Specifically I am looking at either the i5-3570k or the FX-8350, but it made me think of a more general specific question on how multiple cores can improve general multitasking.

Been reading a lot of reviews, benchmarks, etc, all basically say the same thing: The faster clocked 4core I5 beats the slower clocked 8core FX in most applications, unless that application is specifically coded to take advantage of more then 4 cores. Games especially run better on the i5.

But as I was reading I noticed that pretty much all benchmarks are done in a vacuum. That is, that benchmark or software is the only thing being tested. But while that is good for testing that specific software, it's hardly a real world scenario.

For example, at any point during the day I may have several browsers open with several tabs, maybe Photoshop or Visual Studio, several background programs (antivirus, steam, keepass, etc). And that's on a light day.

So my question is: Theoretically, while the faster 4core will run individual pieces of software faster on their own, couldn't an 8core processor be better at running multiple pieces of software, even if they aren't necessarily 8core optimized, simultaneously?

  • Theoretically, but a lot would depend on how good the OS was at distributing applications to the various cores.
    – ChrisF
    Aug 9, 2013 at 21:36

2 Answers 2


Linux CPU Load

One useful measure is the Linux concept of CPU load. Basically, think of each CPU core is 1.00 available load units, and each task running at 100% of a core as 1.00 load units used. For a processing-intensive server, the ideal load is probably exactly the number of CPU cores (4.00 load for 4 CPU cores).

A busy loop (something like "while(true)") can take up 100% of one CPU, which is 1.00 load units. A single-threaded benchmark also peaks at 1.00. A multi-core-optimized benchmark might take up more cores, up to the 8.00 available on the FX-8350.

But, most of your apps (Chrome + Firefox open, Photoshop, Visual Studio), don't consume that much CPU when they're running in the background. True, they can run on multiple cores, but if they only use 10% of the available time (0.10 load units), those four apps only add up to a 0.40 load, and you see little benefit from having more than one CPU core. Similarly, applications busy blocking on disk or network accesses would not be using CPU time while they wait.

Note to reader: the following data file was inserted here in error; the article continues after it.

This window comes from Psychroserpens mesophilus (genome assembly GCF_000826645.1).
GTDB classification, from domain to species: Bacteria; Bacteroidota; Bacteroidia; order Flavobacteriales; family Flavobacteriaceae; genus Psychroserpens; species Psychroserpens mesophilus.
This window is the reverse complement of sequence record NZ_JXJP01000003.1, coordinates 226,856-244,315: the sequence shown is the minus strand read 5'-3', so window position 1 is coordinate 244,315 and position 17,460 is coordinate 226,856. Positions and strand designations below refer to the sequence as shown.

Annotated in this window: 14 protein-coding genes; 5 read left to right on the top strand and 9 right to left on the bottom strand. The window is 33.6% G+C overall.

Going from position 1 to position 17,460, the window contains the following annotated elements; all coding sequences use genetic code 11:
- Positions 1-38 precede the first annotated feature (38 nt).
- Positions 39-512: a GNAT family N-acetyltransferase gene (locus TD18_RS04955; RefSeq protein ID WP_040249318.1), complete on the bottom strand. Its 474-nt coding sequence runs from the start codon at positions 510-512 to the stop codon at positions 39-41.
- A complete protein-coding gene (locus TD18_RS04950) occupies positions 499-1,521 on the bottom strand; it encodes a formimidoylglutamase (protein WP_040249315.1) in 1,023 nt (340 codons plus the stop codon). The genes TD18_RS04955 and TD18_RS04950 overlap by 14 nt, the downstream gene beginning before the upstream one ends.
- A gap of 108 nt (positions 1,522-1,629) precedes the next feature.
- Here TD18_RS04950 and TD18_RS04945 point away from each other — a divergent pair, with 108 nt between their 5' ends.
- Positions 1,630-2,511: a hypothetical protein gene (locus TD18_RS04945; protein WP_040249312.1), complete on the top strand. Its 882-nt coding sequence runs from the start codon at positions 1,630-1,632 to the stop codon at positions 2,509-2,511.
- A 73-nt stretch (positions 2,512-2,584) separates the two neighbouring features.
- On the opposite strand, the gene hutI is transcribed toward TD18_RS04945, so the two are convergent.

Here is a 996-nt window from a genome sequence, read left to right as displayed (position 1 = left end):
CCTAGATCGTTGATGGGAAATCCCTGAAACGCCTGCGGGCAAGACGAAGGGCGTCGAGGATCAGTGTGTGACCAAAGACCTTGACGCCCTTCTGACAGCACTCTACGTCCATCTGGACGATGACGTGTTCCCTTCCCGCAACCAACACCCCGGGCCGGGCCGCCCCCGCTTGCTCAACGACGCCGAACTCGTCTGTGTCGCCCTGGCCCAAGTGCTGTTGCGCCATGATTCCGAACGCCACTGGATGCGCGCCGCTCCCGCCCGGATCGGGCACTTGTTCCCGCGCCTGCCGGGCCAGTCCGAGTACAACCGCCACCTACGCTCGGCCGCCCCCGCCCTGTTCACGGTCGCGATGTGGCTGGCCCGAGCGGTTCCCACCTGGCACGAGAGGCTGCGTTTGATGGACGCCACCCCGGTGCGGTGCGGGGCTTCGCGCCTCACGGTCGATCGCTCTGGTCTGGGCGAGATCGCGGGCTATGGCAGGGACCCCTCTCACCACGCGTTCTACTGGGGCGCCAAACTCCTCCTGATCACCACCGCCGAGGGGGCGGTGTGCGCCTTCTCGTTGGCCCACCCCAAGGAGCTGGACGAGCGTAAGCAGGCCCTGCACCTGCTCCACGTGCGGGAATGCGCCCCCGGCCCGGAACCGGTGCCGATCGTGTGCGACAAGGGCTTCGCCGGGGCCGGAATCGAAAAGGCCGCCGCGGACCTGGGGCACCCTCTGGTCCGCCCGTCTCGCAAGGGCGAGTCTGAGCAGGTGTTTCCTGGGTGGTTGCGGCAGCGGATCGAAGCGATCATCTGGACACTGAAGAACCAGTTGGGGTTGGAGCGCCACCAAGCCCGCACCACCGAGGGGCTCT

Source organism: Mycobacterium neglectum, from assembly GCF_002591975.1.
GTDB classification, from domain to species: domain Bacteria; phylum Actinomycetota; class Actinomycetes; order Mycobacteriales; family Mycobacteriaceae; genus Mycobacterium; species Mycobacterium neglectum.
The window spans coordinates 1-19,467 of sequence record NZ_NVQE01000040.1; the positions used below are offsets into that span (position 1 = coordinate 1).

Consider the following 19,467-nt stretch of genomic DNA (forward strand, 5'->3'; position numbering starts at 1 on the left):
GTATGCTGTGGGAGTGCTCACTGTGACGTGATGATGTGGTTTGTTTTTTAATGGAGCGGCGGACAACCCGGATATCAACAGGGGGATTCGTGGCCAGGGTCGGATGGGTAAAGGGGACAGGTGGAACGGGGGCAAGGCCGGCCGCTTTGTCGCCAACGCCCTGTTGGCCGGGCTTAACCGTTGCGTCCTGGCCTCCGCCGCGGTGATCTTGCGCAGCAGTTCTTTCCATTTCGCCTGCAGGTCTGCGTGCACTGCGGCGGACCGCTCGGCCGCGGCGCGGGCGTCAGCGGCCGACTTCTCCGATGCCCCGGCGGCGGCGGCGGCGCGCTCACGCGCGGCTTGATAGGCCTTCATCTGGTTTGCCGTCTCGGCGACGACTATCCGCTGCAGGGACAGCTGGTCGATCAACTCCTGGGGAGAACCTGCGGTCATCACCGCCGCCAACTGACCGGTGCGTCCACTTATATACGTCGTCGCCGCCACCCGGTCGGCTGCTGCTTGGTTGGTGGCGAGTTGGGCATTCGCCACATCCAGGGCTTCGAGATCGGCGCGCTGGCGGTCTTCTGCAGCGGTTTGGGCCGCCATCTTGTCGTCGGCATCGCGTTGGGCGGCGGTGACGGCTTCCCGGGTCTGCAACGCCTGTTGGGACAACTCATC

Average Load > 4.00

For cases when your application load is between 4.00 and 8.00, these are likely where performance of the FX-8350 would stand out. A 5.00 load on a 4-core CPU could lead to lots of contention for CPU resources, with task switching between tasks compounding the overhead involved.

Average Load < 4.00

Your question seems to be about the times when the math isn't quite so clear cut, though: whether 8 cores would be better on a sub-4.00 workload. For a fairly constant, server-type of workload, you can run some benchmarks and see if there is actually any benefit. For a constantly changing, day-to-day computing workload, there's no clear winner.


It depends very much on the application, OS, and how it executes its work.

If an application is designed to be single-threaded, no additional cores will help its performance. However, you could run additional applications using the other cores, IF the operating system was smart enough to distribute the work this way. Therefore additional cores may provide a small additional benefit, especially for multiple applications running at once.

Additional cores do not provide more I/O capability. So if an application is mostly I/O bound performance increase from additional cores may not be substantial.

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